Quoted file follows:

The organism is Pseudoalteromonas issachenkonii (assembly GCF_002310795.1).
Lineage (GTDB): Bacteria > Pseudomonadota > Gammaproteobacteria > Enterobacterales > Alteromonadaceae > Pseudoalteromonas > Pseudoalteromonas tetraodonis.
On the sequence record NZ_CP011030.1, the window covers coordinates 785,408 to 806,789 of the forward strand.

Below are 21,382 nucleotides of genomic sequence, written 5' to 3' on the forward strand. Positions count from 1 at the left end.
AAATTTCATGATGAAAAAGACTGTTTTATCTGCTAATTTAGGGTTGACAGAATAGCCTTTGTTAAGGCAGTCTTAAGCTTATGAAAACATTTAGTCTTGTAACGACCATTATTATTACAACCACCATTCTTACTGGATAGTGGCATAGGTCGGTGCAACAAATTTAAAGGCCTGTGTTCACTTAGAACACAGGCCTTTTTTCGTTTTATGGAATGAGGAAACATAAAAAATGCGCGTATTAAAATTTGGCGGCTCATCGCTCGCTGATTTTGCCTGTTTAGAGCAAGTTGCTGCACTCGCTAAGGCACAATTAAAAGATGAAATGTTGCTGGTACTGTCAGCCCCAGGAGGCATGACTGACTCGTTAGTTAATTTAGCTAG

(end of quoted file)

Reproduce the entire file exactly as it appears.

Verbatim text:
The organism is Pseudoalteromonas issachenkonii (assembly GCF_002310795.1).
Lineage (GTDB): Bacteria > Pseudomonadota > Gammaproteobacteria > Enterobacterales > Alteromonadaceae > Pseudoalteromonas > Pseudoalteromonas tetraodonis.
On the sequence record NZ_CP011030.1, the window covers coordinates 785,408 to 806,789 of the forward strand.

Below are 21,382 nucleotides of genomic sequence, written 5' to 3' on the forward strand. Positions count from 1 at the left end.
AAATTTCATGATGAAAAAGACTGTTTTATCTGCTAATTTAGGGTTGACAGAATAGCCTTTGTTAAGGCAGTCTTAAGCTTATGAAAACATTTAGTCTTGTAACGACCATTATTATTACAACCACCATTCTTACTGGATAGTGGCATAGGTCGGTGCAACAAATTTAAAGGCCTGTGTTCACTTAGAACACAGGCCTTTTTTCGTTTTATGGAATGAGGAAACATAAAAAATGCGCGTATTAAAATTTGGCGGCTCATCGCTCGCTGATTTTGCCTGTTTAGAGCAAGTTGCTGCACTCGCTAAGGCACAATTAAAAGATGAAATGTTGCTGGTACTGTCAGCCCCAGGAGGCATGACTGACTCGTTAGTTAATTTAGCTAG